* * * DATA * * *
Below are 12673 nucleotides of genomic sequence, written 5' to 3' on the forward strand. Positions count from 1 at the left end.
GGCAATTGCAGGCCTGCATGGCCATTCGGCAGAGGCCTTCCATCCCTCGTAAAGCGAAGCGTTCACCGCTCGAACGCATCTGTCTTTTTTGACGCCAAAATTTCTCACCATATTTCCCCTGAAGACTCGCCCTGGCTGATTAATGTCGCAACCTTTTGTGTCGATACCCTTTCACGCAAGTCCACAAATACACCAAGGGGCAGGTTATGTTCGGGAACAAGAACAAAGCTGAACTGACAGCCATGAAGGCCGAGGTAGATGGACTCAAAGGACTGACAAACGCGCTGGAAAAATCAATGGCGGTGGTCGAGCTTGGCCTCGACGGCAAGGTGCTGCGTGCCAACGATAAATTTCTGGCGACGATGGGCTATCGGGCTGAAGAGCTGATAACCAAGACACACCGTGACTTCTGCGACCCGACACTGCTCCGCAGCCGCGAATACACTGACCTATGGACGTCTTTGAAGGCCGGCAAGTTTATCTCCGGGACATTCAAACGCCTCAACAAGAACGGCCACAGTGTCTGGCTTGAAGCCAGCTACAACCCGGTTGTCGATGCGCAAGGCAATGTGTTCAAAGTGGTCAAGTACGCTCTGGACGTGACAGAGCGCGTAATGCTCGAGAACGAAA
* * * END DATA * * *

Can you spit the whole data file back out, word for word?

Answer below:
Below are 12673 nucleotides of genomic sequence, written 5' to 3' on the forward strand. Positions count from 1 at the left end.
GGCAATTGCAGGCCTGCATGGCCATTCGGCAGAGGCCTTCCATCCCTCGTAAAGCGAAGCGTTCACCGCTCGAACGCATCTGTCTTTTTTGACGCCAAAATTTCTCACCATATTTCCCCTGAAGACTCGCCCTGGCTGATTAATGTCGCAACCTTTTGTGTCGATACCCTTTCACGCAAGTCCACAAATACACCAAGGGGCAGGTTATGTTCGGGAACAAGAACAAAGCTGAACTGACAGCCATGAAGGCCGAGGTAGATGGACTCAAAGGACTGACAAACGCGCTGGAAAAATCAATGGCGGTGGTCGAGCTTGGCCTCGACGGCAAGGTGCTGCGTGCCAACGATAAATTTCTGGCGACGATGGGCTATCGGGCTGAAGAGCTGATAACCAAGACACACCGTGACTTCTGCGACCCGACACTGCTCCGCAGCCGCGAATACACTGACCTATGGACGTCTTTGAAGGCCGGCAAGTTTATCTCCGGGACATTCAAACGCCTCAACAAGAACGGCCACAGTGTCTGGCTTGAAGCCAGCTACAACCCGGTTGTCGATGCGCAAGGCAATGTGTTCAAAGTGGTCAAGTACGCTCTGGACGTGACAGAGCGCGTAATGCTCGAGAACGAAA